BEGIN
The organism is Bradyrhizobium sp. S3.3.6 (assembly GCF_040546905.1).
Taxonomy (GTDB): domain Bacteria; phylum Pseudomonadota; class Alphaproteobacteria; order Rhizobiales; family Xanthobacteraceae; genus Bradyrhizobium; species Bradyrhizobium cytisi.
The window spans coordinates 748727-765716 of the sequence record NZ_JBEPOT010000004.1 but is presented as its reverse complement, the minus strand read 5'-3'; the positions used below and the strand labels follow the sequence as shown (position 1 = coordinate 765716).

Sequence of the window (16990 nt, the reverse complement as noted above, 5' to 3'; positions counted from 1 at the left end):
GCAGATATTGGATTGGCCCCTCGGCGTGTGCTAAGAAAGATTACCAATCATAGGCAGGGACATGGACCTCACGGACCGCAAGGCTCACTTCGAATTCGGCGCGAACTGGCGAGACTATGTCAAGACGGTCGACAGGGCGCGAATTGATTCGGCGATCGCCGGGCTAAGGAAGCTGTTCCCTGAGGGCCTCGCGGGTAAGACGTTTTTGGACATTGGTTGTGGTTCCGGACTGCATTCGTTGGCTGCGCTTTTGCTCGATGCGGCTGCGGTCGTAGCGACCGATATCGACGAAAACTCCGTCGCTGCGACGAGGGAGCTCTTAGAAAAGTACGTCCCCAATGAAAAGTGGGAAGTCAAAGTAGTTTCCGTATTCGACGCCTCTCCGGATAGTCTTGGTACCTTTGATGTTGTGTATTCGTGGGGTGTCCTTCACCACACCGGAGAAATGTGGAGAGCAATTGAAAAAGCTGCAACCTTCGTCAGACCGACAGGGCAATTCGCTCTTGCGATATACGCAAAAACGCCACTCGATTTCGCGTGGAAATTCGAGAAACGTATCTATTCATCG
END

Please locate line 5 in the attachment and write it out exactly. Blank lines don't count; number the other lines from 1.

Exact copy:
GCAGATATTGGATTGGCCCCTCGGCGTGTGCTAAGAAAGATTACCAATCATAGGCAGGGACATGGACCTCACGGACCGCAAGGCTCACTTCGAATTCGGCGCGAACTGGCGAGACTATGTCAAGACGGTCGACAGGGCGCGAATTGATTCGGCGATCGCCGGGCTAAGGAAGCTGTTCCCTGAGGGCCTCGCGGGTAAGACGTTTTTGGACATTGGTTGTGGTTCCGGACTGCATTCGTTGGCTGCGCTTTTGCTCGATGCGGCTGCGGTCGTAGCGACCGATATCGACGAAAACTCCGTCGCTGCGACGAGGGAGCTCTTAGAAAAGTACGTCCCCAATGAAAAGTGGGAAGTCAAAGTAGTTTCCGTATTCGACGCCTCTCCGGATAGTCTTGGTACCTTTGATGTTGTGTATTCGTGGGGTGTCCTTCACCACACCGGAGAAATGTGGAGAGCAATTGAAAAAGCTGCAACCTTCGTCAGACCGACAGGGCAATTCGCTCTTGCGATATACGCAAAAACGCCACTCGATTTCGCGTGGAAATTCGAGAAACGTATCTATTCATCG